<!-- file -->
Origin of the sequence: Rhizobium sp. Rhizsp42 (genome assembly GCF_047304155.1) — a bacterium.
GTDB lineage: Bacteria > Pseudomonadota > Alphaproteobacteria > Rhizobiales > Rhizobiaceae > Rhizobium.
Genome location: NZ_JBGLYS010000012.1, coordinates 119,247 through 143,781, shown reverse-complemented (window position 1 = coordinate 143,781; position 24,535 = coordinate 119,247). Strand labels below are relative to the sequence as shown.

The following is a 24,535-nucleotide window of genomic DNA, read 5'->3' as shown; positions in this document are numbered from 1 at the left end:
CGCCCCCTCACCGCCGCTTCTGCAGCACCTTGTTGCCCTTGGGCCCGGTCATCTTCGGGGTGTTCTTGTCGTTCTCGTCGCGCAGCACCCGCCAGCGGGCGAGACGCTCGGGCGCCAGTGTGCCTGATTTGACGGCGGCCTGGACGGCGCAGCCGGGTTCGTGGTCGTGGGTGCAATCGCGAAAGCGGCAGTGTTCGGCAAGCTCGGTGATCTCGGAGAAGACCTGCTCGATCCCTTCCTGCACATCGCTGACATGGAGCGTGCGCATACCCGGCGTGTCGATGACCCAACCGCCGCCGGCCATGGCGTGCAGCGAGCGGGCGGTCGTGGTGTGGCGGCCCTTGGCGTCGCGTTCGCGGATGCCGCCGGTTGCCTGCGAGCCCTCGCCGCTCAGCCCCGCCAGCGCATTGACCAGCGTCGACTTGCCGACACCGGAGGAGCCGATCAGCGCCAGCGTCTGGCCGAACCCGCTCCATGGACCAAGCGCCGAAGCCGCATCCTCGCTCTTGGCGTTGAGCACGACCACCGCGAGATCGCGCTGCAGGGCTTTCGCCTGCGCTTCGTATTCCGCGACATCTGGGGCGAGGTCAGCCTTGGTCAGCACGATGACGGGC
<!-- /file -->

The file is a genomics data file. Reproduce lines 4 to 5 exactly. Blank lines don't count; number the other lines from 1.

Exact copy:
The following is a 24,535-nucleotide window of genomic DNA, read 5'->3' as shown; positions in this document are numbered from 1 at the left end:
CGCCCCCTCACCGCCGCTTCTGCAGCACCTTGTTGCCCTTGGGCCCGGTCATCTTCGGGGTGTTCTTGTCGTTCTCGTCGCGCAGCACCCGCCAGCGGGCGAGACGCTCGGGCGCCAGTGTGCCTGATTTGACGGCGGCCTGGACGGCGCAGCCGGGTTCGTGGTCGTGGGTGCAATCGCGAAAGCGGCAGTGTTCGGCAAGCTCGGTGATCTCGGAGAAGACCTGCTCGATCCCTTCCTGCACATCGCTGACATGGAGCGTGCGCATACCCGGCGTGTCGATGACCCAACCGCCGCCGGCCATGGCGTGCAGCGAGCGGGCGGTCGTGGTGTGGCGGCCCTTGGCGTCGCGTTCGCGGATGCCGCCGGTTGCCTGCGAGCCCTCGCCGCTCAGCCCCGCCAGCGCATTGACCAGCGTCGACTTGCCGACACCGGAGGAGCCGATCAGCGCCAGCGTCTGGCCGAACCCGCTCCATGGACCAAGCGCCGAAGCCGCATCCTCGCTCTTGGCGTTGAGCACGACCACCGCGAGATCGCGCTGCAGGGCTTTCGCCTGCGCTTCGTATTCCGCGACATCTGGGGCGAGGTCAGCCTTGGTCAGCACGATGACGGGC